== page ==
There’s plenty more. But note the vocab: “hideous”? “creature”? and the stereotypical weak white woman at the hands of a blood-thirsty savage crying “Please God! My baby!”? Really original.

So the Maori stuff the twin babies in sacks, kill the family dogs, literally hog-tie the neighbor’s son, light the house on fire, burning the neighbor woman to death, and then force Margaret and her two older kids to walk for like a bazillion miles. There are even graphic details of them “wetting” themselves. Thanks, for that.

Along the march, the Maori are only referred to as “savages,” or “brutes”. “The lead savage,” “A savage in the rear,” “the brute ahead turned and glared” (pg 45).

When they arrive at the Maori village, the response of the villagers is described as “rapturous barking and shouting” (pg 47, emphasis mine). Barking. like dogs.

And when I decided to stop reading was when Margaret is begging for water, and the old Maori woman who is “guarding” them farts in response. farts. (pg 48)

I flipped through the rest of the book, looking to see if anything changed later on. It doesn’t. Eventually the family escapes because they contract smallpox and the village throws them out so they don’t infect everyone.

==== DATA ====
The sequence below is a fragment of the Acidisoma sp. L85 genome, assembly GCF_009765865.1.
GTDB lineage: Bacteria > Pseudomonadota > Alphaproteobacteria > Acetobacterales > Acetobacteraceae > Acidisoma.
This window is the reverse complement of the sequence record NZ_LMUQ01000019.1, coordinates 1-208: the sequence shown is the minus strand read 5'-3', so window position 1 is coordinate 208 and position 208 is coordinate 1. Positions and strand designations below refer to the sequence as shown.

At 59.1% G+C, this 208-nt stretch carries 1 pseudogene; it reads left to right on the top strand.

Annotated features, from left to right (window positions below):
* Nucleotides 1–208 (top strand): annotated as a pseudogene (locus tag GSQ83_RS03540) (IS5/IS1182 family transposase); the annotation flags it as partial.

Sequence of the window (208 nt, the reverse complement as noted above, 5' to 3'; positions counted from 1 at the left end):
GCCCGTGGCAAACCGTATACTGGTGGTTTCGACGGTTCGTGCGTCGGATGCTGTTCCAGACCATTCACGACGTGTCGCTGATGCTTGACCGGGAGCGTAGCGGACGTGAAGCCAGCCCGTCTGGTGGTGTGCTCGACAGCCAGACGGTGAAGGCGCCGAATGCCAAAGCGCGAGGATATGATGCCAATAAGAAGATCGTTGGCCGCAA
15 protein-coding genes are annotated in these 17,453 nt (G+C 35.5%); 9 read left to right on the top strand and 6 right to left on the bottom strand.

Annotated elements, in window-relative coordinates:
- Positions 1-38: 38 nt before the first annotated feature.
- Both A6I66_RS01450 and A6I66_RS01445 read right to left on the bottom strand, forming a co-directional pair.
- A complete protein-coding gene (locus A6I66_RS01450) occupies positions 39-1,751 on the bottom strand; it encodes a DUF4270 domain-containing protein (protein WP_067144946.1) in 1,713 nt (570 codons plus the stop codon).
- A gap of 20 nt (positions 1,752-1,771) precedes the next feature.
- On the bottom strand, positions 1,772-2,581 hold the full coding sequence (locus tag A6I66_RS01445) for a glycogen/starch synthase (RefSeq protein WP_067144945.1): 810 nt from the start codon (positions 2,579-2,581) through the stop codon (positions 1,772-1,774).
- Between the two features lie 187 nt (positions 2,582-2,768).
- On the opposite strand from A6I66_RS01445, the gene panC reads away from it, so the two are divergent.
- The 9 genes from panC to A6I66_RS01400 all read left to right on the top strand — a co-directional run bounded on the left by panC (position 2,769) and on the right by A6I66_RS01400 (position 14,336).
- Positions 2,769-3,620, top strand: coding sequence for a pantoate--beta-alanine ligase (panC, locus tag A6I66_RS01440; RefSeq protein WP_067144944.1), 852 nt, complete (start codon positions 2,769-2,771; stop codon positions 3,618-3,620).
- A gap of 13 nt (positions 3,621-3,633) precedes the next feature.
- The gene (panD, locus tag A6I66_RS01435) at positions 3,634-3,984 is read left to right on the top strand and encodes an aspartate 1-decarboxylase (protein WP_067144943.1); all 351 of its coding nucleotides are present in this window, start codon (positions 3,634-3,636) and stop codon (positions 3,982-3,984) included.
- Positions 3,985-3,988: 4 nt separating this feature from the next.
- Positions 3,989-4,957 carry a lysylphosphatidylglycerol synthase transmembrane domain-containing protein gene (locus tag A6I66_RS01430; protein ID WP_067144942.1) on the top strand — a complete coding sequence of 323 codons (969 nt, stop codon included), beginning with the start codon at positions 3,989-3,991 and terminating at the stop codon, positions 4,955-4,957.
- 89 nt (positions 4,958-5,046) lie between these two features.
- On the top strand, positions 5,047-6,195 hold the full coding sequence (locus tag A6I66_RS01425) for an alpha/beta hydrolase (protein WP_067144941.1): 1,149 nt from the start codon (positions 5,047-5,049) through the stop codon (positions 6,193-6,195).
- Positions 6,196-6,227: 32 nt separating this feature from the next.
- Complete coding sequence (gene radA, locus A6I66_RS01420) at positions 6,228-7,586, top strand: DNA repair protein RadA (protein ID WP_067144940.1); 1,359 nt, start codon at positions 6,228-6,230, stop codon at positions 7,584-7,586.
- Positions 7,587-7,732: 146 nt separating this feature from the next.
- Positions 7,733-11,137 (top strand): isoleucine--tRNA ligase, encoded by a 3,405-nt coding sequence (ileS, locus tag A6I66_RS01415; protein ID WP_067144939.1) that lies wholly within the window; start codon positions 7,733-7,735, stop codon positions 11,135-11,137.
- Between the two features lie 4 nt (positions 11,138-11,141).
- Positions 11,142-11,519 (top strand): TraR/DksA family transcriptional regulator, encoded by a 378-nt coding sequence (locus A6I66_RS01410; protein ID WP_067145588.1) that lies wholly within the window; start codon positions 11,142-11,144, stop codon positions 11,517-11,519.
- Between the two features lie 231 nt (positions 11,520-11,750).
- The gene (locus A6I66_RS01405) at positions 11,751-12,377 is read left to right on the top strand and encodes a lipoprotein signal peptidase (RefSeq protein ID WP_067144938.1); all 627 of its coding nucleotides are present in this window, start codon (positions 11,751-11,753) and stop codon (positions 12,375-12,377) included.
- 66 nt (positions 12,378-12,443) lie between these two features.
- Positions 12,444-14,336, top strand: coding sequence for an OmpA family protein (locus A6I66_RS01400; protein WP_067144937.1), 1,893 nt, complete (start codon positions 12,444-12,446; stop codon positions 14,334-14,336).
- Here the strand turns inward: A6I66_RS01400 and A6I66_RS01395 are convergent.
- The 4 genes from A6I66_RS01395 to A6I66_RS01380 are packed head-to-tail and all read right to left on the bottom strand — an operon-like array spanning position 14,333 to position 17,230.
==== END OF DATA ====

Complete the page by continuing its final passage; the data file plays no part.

To break up all that text, and before I delve into the analysis, here’s a picture of the author who wrote those passages:

Hi Johanna Moran. Thanks for contributing to the continuing stereotypes of Native people!

My analysis:

Initial thoughts: yes, this is historical fiction–so presumably, perhaps, this is the lens through which a colonial white woman would see the Indigenous people, since her society has trained her to see them as “savages” in need of “civilization,” or why else would it be okay that she and her family were there? That’s the whole argument for colonization.